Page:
We can deal with pressure ahead of World Cup: Best
Having seen it all before, in three World Cups, Rory Best is at the stage now where every little detail matters as he prepares for his swansong in Japan.
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Plenty of lessons have been learned since the disastrous 2007 campaign, but talk is cheap, and no one knows that better than the Ireland captain.
After blitzing all who came before them last season, Joe Schmidt's side often played as if they had the weight of the world on their shoulders this year.
Ultimately, they never recovered from being left "broken" by England, as Schmidt put it, and that was something that was also felt by the players.
"Yeah, we did, and then we went to Scotland and didn't really fire the way we would have liked to," Best admits.
"I think we play best when we enjoy our rugby - bring physicality, but ultimately we enjoy it and we get fired in.
"You look at the Grand Slam in 2018, everyone looked like they were enjoying their rugby.
"It comes with winning to an extent, but you get to a point, yes, you're winning, but the more you win, the more pressure there is, and we looked like we were enjoying the pressure.
"But at the end of the thing (Six Nations), it looked like the pressure was almost too much for us, but it isn't the case when you look at the big-game players we have."
Best is quick to dismiss the comparisons with the build-up to the 2007 World Cup, but he does point to the fact that the Ireland players cannot expect the creases to be ironed out before they arrive in Japan unless they put it right themselves over the coming couple of months.
"We've got to address it," he continues.
"There's no point going, 'oh, sure it'll be right when we get to Japan' because if you have that attitude, like 2007, that's when you come unstuck.
"I've heard a couple of players who played then saying, 'there are a lot of similarities to it' but in my eyes there isn't because we now know we can't just reproduce what we've produced.
"We kind of went in '07 saying, 'we'll be fine when we get there', well we won't be. Hopefully we will be, but we can't have that attitude. We've got to look at why and how and be big about it."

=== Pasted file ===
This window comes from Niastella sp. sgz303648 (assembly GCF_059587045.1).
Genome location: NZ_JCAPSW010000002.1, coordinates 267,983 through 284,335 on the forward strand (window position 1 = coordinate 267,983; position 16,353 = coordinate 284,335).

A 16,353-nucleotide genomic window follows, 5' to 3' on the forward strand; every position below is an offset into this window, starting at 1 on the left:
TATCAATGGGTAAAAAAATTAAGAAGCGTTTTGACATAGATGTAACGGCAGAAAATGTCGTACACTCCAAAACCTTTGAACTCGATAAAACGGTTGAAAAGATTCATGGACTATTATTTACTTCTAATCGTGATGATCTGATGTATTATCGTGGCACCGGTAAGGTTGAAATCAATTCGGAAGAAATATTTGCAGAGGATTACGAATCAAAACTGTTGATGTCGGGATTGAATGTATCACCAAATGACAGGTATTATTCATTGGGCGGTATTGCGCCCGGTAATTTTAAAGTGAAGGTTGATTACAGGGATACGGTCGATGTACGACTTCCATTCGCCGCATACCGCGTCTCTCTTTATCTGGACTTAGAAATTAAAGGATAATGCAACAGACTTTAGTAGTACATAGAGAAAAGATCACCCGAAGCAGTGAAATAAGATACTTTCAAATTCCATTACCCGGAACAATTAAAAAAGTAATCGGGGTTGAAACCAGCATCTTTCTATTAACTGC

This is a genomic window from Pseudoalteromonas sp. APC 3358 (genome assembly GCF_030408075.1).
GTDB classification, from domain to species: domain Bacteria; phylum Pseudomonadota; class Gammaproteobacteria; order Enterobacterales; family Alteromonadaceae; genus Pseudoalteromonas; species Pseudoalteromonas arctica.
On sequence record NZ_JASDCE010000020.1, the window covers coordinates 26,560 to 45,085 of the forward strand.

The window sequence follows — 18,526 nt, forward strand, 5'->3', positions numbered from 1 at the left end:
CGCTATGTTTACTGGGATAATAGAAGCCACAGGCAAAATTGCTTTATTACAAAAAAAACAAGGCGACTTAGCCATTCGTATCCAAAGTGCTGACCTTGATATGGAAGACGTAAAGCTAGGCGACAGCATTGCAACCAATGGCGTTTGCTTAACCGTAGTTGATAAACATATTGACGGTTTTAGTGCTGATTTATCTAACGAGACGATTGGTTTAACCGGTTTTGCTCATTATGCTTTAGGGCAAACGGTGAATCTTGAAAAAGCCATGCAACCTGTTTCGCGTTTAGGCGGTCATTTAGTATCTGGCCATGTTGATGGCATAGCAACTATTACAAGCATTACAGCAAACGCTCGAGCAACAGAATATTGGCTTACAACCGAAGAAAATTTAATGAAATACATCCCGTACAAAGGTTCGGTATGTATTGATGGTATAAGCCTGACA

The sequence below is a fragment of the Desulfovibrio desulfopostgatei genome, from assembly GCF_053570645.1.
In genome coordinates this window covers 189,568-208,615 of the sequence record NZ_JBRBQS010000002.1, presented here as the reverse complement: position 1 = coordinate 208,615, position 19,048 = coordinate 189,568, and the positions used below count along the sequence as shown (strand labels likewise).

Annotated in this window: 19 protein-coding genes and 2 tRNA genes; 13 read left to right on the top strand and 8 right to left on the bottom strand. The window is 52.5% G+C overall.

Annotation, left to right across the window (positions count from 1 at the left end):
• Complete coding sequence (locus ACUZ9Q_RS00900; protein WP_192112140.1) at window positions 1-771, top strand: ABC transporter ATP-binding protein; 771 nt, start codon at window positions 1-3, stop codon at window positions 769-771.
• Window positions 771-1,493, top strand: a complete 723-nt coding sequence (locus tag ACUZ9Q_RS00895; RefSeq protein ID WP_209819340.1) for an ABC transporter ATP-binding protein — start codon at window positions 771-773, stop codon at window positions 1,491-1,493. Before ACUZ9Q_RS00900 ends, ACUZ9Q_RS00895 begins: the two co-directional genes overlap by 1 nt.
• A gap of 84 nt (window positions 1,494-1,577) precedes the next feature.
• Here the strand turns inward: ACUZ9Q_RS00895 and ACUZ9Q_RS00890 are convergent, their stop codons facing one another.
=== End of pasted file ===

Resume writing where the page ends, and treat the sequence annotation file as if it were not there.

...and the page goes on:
Like Schmidt, Best will bow out after the World Cup as he brings the curtain down on a fine career that has seen plenty of ups and downs.
There is, however, a sense of unfinished business, and the 36-year-old believes the Kiwi is determined to cement his legacy as the greatest Ireland head coach of all time.
"I have no doubt that was part of Joe's thinking for staying on," Best adds. "Sure, after the last World Cup he maybe contemplated not going through until the next one.
"But I know that it probably grinds him a bit that he has created history everywhere else, except he's just another coach who has gotten us to a quarter-final, if you like. That was probably part of his thinking."
Best's position in the starting XV has come under scrutiny and, while he acknowledges the quality of the other hookers in the squad, he isn't about to let them overtake him.
"They've played a bit, obviously I'm happy they haven't played any more, but at least they're getting top-class rugby in their provinces as the starting hooker in Seanie (Cronin) and Scans' (Niall Scannell's) case," he adds.
"It's something you've got to be aware of as there will be opportunities.
"It's the balancing act in the summer between giving everyone a shot at getting on the plane and giving players enough time to get match conditioning in.
"In this example, giving someone who hasn't started a lot in international rugby a start. But that's Joe's job, isn't it?"